Chancellor: We have a few bomb shells to be dropped but they should not be mentioned as yet but now that we're partnered with the newly established Legion Touring, let's just say that Australia-wide (at least) stages will be seeing us soon.

7.According  to the fb page the band is signed to Psycho Originals, can you tell us a little bit more about this label?

B.: They're a small American label located in Minnesota I believe. They have releases for a few underground bands including Hell Icon and Barbaros, but their main focus is film/TV and they also run a webstore. Our physical copy of AMIS is currently in pressing with all new artwork.

8.On a worldwide level how has the feedback been to your music by fans of depressive black metal and shoegaze?

B.: I'd say we have a small following. Most of our fans have been in Mexico and Spain which surprised us, but we've also had fans from Europe and the US. Response has been quite good with AMIS so far.

9.Are there any other musical projects besides this band?

B.: Currently, I've been working with a Venezuelan named Ausk for a project called Beyond the Dawn, which is basically atmospheric black metal. I've been experimenting more with the sound for it. I'm also working on a depressive rock/shoegaze project with Malphas from a band called Idaaliur called Solar Wanderers. 

10.What direction do you see your music heading into on future releases?

B.: We've already written material for a split with another band called Everlasting Silence. We go back to our depressive black metal sound, but also have some doom metal and more post rock/atmospheric elements included in it. We also have begun writing for something next year.

11.What are some bands or musical styles that have influenced your music and also what are you listening to nowadays?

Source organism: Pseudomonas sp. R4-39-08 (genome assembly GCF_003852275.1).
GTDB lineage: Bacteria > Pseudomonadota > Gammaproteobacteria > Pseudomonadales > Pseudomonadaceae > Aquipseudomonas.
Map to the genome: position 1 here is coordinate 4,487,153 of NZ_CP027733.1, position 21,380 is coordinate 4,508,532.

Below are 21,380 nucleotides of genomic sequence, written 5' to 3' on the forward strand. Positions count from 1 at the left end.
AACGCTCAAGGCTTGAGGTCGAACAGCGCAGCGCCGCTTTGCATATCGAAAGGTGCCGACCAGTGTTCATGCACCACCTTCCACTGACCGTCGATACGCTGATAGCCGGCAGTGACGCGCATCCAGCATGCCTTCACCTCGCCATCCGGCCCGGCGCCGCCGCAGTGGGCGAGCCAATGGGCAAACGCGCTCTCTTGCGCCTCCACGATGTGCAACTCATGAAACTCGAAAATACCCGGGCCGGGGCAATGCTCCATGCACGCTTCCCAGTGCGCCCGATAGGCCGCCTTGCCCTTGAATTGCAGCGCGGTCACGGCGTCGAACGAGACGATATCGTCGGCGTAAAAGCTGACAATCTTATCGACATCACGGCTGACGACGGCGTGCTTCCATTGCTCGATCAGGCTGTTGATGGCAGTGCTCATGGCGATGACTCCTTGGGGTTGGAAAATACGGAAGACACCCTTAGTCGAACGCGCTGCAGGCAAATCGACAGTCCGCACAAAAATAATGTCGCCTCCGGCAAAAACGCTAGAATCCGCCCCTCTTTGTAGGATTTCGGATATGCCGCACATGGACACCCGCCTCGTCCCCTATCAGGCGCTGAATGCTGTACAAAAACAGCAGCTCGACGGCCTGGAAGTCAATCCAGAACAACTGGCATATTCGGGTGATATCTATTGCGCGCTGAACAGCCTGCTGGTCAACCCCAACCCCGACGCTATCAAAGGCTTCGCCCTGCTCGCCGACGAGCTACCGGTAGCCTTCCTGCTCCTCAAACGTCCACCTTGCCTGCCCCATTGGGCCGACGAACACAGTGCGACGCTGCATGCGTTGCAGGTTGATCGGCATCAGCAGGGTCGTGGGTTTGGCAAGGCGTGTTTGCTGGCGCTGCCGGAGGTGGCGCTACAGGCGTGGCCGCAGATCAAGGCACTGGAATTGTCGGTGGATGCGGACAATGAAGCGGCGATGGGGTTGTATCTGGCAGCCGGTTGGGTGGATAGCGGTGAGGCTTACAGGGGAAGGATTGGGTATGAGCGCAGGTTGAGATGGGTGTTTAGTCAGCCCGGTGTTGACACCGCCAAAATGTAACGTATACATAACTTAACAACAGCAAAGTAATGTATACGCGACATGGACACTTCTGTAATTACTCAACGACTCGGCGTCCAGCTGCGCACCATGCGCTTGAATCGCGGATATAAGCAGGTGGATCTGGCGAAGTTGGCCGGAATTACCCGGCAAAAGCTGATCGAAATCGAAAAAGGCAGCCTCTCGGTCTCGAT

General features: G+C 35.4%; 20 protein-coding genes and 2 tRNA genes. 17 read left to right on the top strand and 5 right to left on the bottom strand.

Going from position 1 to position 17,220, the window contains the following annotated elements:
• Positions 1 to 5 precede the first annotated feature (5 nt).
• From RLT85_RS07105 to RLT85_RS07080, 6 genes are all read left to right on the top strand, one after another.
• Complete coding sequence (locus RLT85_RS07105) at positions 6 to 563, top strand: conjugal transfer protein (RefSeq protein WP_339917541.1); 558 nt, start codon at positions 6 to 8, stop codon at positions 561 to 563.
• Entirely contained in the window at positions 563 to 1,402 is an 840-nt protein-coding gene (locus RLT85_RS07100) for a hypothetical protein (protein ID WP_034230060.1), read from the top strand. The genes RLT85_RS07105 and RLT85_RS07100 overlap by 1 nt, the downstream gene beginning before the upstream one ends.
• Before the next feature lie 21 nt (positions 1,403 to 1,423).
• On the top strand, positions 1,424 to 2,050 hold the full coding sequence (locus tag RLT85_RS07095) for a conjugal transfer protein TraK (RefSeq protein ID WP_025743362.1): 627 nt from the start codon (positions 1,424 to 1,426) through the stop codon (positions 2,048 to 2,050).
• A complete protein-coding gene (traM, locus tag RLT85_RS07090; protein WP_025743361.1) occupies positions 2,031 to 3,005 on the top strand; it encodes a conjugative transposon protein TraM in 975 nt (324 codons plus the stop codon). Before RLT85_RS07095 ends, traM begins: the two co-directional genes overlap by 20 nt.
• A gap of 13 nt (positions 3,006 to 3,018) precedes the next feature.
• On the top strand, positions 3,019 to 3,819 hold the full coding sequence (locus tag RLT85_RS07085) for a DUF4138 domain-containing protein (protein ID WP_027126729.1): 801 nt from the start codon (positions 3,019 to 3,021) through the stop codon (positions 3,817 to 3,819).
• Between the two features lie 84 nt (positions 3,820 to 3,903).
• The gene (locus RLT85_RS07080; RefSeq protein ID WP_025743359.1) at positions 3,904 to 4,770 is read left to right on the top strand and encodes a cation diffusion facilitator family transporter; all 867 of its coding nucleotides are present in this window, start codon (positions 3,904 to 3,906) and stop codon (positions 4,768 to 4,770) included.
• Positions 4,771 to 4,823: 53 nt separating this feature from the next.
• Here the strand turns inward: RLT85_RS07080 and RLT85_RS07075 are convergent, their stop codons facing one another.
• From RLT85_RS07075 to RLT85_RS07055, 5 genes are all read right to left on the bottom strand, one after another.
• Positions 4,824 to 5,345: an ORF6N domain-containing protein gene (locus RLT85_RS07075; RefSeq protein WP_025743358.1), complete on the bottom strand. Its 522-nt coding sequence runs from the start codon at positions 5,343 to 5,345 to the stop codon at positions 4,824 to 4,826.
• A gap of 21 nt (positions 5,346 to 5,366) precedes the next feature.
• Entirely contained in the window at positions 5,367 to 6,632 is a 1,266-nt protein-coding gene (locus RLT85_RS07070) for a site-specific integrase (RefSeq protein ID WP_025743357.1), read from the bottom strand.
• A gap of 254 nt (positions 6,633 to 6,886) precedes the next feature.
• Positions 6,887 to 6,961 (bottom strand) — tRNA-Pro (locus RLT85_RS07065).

B.: I've been influenced by Akira Yamaoka in virtually all my compositions over the past 4/5 years. I've also taken a lot of influence from The Cure, Blackfield, Amesoeurs, Bathory, Burzum, Hateful Abandon and Gris, to name a few. I've currently been listening to Mewithoutyou's discography and Solstafir's latest album.

Chancellor: For myself, the biggest influence for vocal delivery has been doom/funeral doom. My Dying Bride, old Anathema, Shape Of Despair just to name a few but style is actually a practice attempt at vocals years ago by a Sydney black metal band, the style stuck and I've been using and changing it ever since. I'm currently listening to a lot of Woods Of Desolation and Deafheaven since I heard about their Australian tour. 


12.Outside of music what are some of your interests?

B.: I enjoy bike riding, as well as camping and hiking every few months. Generally, we also do our band photoshoots on these trips. I work on music in most of my time though.

Chancellor: I'm Leninist-Marxist so I read too much into political sciences, I'm also an advocate and member for an Australian political party and a rare book hunter (which isn't cheap to do in Australia)
13.Any final words or thoughts before we wrap up this interview?

Chancellor: I'd like to offer you my thanks for this interview and hope that we may get a chance to conduct another one in a few years time.